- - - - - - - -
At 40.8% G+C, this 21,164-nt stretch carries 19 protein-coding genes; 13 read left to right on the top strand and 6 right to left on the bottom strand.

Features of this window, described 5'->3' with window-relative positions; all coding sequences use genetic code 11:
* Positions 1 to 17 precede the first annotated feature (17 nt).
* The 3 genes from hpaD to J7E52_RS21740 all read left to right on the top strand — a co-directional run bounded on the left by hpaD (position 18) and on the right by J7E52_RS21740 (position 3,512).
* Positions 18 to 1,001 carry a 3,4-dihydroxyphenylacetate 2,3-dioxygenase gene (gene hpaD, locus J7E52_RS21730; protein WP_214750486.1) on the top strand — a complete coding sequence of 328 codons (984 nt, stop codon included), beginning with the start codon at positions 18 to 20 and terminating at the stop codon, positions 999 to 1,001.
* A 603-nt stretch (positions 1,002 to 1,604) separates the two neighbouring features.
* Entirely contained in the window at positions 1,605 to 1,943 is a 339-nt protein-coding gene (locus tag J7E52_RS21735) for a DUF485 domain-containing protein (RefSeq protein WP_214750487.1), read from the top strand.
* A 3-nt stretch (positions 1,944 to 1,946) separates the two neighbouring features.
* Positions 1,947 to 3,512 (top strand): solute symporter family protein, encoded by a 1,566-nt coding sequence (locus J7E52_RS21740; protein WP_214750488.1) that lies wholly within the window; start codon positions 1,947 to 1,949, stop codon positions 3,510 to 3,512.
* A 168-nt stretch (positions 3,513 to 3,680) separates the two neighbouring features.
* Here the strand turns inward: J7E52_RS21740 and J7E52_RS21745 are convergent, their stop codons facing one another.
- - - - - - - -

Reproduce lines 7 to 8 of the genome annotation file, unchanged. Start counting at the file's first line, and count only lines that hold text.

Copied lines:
* Entirely contained in the window at positions 1,605 to 1,943 is a 339-nt protein-coding gene (locus tag J7E52_RS21735) for a DUF485 domain-containing protein (RefSeq protein WP_214750487.1), read from the top strand.
* A 3-nt stretch (positions 1,944 to 1,946) separates the two neighbouring features.